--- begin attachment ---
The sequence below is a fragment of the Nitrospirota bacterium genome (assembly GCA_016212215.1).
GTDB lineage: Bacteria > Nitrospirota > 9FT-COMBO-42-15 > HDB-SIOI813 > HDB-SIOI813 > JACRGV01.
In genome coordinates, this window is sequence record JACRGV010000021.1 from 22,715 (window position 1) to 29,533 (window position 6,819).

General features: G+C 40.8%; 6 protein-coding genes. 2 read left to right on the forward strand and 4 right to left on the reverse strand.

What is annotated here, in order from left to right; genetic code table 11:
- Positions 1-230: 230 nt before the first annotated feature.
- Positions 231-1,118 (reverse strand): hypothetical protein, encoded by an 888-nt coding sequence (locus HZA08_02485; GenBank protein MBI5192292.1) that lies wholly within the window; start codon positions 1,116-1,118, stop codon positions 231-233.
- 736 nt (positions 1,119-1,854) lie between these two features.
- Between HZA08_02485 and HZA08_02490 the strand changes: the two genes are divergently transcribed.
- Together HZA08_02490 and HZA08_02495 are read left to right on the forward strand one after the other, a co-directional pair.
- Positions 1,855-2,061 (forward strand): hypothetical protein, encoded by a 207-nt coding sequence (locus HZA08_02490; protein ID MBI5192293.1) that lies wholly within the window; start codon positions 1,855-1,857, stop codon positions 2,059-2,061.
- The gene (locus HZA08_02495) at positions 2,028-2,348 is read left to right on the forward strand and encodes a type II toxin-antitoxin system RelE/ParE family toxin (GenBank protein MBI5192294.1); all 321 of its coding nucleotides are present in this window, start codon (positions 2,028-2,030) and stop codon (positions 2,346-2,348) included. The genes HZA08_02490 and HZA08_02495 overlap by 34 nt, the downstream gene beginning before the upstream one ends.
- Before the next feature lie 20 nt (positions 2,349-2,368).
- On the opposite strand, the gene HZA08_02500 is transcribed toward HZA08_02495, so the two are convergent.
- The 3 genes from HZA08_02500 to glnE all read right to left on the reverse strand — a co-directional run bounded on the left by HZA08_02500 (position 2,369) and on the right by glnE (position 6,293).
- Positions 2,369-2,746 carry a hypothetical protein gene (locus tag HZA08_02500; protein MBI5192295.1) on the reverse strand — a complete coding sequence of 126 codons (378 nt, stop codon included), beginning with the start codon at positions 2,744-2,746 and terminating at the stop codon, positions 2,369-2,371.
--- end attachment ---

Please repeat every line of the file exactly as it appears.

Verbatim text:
The sequence below is a fragment of the Nitrospirota bacterium genome (assembly GCA_016212215.1).
GTDB lineage: Bacteria > Nitrospirota > 9FT-COMBO-42-15 > HDB-SIOI813 > HDB-SIOI813 > JACRGV01.
In genome coordinates, this window is sequence record JACRGV010000021.1 from 22,715 (window position 1) to 29,533 (window position 6,819).

General features: G+C 40.8%; 6 protein-coding genes. 2 read left to right on the forward strand and 4 right to left on the reverse strand.

What is annotated here, in order from left to right; genetic code table 11:
- Positions 1-230: 230 nt before the first annotated feature.
- Positions 231-1,118 (reverse strand): hypothetical protein, encoded by an 888-nt coding sequence (locus HZA08_02485; GenBank protein MBI5192292.1) that lies wholly within the window; start codon positions 1,116-1,118, stop codon positions 231-233.
- 736 nt (positions 1,119-1,854) lie between these two features.
- Between HZA08_02485 and HZA08_02490 the strand changes: the two genes are divergently transcribed.
- Together HZA08_02490 and HZA08_02495 are read left to right on the forward strand one after the other, a co-directional pair.
- Positions 1,855-2,061 (forward strand): hypothetical protein, encoded by a 207-nt coding sequence (locus HZA08_02490; protein ID MBI5192293.1) that lies wholly within the window; start codon positions 1,855-1,857, stop codon positions 2,059-2,061.
- The gene (locus HZA08_02495) at positions 2,028-2,348 is read left to right on the forward strand and encodes a type II toxin-antitoxin system RelE/ParE family toxin (GenBank protein MBI5192294.1); all 321 of its coding nucleotides are present in this window, start codon (positions 2,028-2,030) and stop codon (positions 2,346-2,348) included. The genes HZA08_02490 and HZA08_02495 overlap by 34 nt, the downstream gene beginning before the upstream one ends.
- Before the next feature lie 20 nt (positions 2,349-2,368).
- On the opposite strand, the gene HZA08_02500 is transcribed toward HZA08_02495, so the two are convergent.
- The 3 genes from HZA08_02500 to glnE all read right to left on the reverse strand — a co-directional run bounded on the left by HZA08_02500 (position 2,369) and on the right by glnE (position 6,293).
- Positions 2,369-2,746 carry a hypothetical protein gene (locus tag HZA08_02500; protein MBI5192295.1) on the reverse strand — a complete coding sequence of 126 codons (378 nt, stop codon included), beginning with the start codon at positions 2,744-2,746 and terminating at the stop codon, positions 2,369-2,371.